Muthu giggled. “At least they don’t understand what we tell each other. They don’t know a word of this language.”
“And good that they don’t care as long as all the official work gets done in English. Small mercies. Let’s go,” Nachi said.
“Learning many languages seems so easy. And fun,” Muthu continued. “The striking similarities between different languages. They have more in common than we first think… I am fascinated by words, especially idioms. The beautiful turn of phrase.”
There was nothing significant on the walls. They decided to approach the sludge without any further halts.
“Do you remember how many years we have been working together?” asked Nachi.
“Of course. It’ll be seven years next month.”
“We used to be very clumsy when we started.”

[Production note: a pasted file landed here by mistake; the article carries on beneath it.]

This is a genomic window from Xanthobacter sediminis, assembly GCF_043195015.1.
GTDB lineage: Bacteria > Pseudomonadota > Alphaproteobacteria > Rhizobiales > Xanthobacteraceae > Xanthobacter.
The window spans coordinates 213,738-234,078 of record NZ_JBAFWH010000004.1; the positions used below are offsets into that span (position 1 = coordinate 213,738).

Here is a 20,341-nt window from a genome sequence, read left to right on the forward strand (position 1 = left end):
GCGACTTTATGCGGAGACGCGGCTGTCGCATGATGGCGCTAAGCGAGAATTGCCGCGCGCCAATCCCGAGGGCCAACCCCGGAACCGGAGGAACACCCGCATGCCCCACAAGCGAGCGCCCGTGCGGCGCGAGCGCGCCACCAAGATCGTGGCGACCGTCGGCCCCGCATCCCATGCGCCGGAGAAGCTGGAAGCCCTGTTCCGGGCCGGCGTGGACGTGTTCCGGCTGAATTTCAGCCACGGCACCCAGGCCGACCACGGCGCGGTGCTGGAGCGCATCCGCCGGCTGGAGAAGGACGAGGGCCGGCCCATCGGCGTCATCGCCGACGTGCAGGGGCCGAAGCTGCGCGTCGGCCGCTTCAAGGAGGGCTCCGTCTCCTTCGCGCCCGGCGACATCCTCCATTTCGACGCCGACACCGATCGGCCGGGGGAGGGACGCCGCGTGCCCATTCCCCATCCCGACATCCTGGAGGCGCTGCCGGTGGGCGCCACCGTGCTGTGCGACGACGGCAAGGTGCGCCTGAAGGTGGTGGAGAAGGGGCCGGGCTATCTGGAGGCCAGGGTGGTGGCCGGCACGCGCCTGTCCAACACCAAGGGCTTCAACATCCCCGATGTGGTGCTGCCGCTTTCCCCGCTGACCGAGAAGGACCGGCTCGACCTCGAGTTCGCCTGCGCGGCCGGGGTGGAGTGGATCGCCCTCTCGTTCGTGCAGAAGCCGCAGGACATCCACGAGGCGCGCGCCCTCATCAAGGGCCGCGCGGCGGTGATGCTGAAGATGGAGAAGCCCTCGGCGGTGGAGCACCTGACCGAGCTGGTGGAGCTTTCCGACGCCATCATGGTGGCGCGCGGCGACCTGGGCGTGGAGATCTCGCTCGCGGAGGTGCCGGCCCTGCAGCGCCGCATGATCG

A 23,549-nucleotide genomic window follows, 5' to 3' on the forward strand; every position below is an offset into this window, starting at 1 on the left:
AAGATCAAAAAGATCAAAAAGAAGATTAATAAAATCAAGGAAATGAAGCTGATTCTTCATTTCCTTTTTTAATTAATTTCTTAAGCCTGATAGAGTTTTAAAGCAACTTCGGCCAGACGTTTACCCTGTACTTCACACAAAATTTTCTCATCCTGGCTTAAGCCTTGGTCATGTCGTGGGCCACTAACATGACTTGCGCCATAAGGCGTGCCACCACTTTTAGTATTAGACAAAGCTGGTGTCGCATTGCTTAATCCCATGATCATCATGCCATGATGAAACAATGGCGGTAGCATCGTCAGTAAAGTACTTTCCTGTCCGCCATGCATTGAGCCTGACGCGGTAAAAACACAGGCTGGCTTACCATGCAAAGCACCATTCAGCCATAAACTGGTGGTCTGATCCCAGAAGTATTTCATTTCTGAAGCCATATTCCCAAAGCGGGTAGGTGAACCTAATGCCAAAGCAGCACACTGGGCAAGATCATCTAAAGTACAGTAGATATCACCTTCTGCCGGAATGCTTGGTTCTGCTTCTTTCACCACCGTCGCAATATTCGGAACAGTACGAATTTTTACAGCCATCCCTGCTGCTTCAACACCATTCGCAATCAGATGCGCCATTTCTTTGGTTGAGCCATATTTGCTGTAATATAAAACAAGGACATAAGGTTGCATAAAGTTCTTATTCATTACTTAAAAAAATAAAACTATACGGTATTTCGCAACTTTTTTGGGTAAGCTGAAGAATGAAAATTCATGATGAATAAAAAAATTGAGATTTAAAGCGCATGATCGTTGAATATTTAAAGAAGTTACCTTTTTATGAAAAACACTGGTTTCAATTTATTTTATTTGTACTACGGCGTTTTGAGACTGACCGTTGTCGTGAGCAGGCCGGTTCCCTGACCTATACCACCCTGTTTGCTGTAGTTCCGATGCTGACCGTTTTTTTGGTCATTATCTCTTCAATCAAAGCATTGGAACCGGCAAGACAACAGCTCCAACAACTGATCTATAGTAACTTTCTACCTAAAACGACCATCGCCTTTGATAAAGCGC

“Yes, but we learnt fast. In all these years, we have never committed a blunder.”
“Give or take a little time. Perhaps more work than was necessary. But never a blunder. We have always solved the problem.”
The sludge they were wading through had now become thicker, forcing Muthu and Nachi to slow down.
“Careful,” said Nachi. “You don’t want to break a leg or twist it. That’ll become a big problem. Let’s slow down.”
They were both dressed alike in their official uniform which was now generously smeared with the sludge.
Muthu maneuvered his pack to lift it well above the level of the sludge.
“Can’t risk the tools,” he muttered. “If something goes wrong with them, we have to abort and go back for a fresh pack.”
They stopped again to take stock. There were no signs on the walls here too, just more crust. The protrusions on the ceiling seemed longer.
“See,” said Muthu pointing to the sludge. “It’s stopped flowing.”